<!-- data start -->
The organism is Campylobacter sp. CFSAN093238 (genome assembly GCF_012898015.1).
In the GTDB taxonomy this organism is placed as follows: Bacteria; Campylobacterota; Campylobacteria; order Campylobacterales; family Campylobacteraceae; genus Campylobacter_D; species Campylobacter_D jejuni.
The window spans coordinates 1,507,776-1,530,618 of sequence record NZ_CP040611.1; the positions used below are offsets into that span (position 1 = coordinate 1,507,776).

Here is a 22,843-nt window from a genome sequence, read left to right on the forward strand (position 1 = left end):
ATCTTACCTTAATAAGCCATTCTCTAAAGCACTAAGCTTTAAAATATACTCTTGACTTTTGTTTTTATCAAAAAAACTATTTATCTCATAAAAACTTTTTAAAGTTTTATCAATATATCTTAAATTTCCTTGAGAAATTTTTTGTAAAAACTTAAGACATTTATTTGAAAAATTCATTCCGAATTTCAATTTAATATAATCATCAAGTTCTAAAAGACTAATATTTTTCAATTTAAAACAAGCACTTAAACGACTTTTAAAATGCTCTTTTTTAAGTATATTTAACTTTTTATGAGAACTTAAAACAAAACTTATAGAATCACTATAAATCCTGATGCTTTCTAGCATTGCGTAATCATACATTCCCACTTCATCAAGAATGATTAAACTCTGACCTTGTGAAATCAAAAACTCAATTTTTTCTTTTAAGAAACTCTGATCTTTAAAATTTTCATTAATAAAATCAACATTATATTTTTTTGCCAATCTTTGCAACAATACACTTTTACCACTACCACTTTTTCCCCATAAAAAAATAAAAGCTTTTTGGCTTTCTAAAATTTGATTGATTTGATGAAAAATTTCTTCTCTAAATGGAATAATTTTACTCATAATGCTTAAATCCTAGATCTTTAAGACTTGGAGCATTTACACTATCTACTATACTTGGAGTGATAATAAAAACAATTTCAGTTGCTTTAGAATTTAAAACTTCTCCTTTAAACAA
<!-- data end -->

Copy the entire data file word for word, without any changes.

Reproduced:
The organism is Campylobacter sp. CFSAN093238 (genome assembly GCF_012898015.1).
In the GTDB taxonomy this organism is placed as follows: Bacteria; Campylobacterota; Campylobacteria; order Campylobacterales; family Campylobacteraceae; genus Campylobacter_D; species Campylobacter_D jejuni.
The window spans coordinates 1,507,776-1,530,618 of sequence record NZ_CP040611.1; the positions used below are offsets into that span (position 1 = coordinate 1,507,776).

Here is a 22,843-nt window from a genome sequence, read left to right on the forward strand (position 1 = left end):
ATCTTACCTTAATAAGCCATTCTCTAAAGCACTAAGCTTTAAAATATACTCTTGACTTTTGTTTTTATCAAAAAAACTATTTATCTCATAAAAACTTTTTAAAGTTTTATCAATATATCTTAAATTTCCTTGAGAAATTTTTTGTAAAAACTTAAGACATTTATTTGAAAAATTCATTCCGAATTTCAATTTAATATAATCATCAAGTTCTAAAAGACTAATATTTTTCAATTTAAAACAAGCACTTAAACGACTTTTAAAATGCTCTTTTTTAAGTATATTTAACTTTTTATGAGAACTTAAAACAAAACTTATAGAATCACTATAAATCCTGATGCTTTCTAGCATTGCGTAATCATACATTCCCACTTCATCAAGAATGATTAAACTCTGACCTTGTGAAATCAAAAACTCAATTTTTTCTTTTAAGAAACTCTGATCTTTAAAATTTTCATTAATAAAATCAACATTATATTTTTTTGCCAATCTTTGCAACAATACACTTTTACCACTACCACTTTTTCCCCATAAAAAAATAAAAGCTTTTTGGCTTTCTAAAATTTGATTGATTTGATGAAAAATTTCTTCTCTAAATGGAATAATTTTACTCATAATGCTTAAATCCTAGATCTTTAAGACTTGGAGCATTTACACTATCTACTATACTTGGAGTGATAATAAAAACAATTTCAGTTGCTTTAGAATTTAAAACTTCTCCTTTAAACAA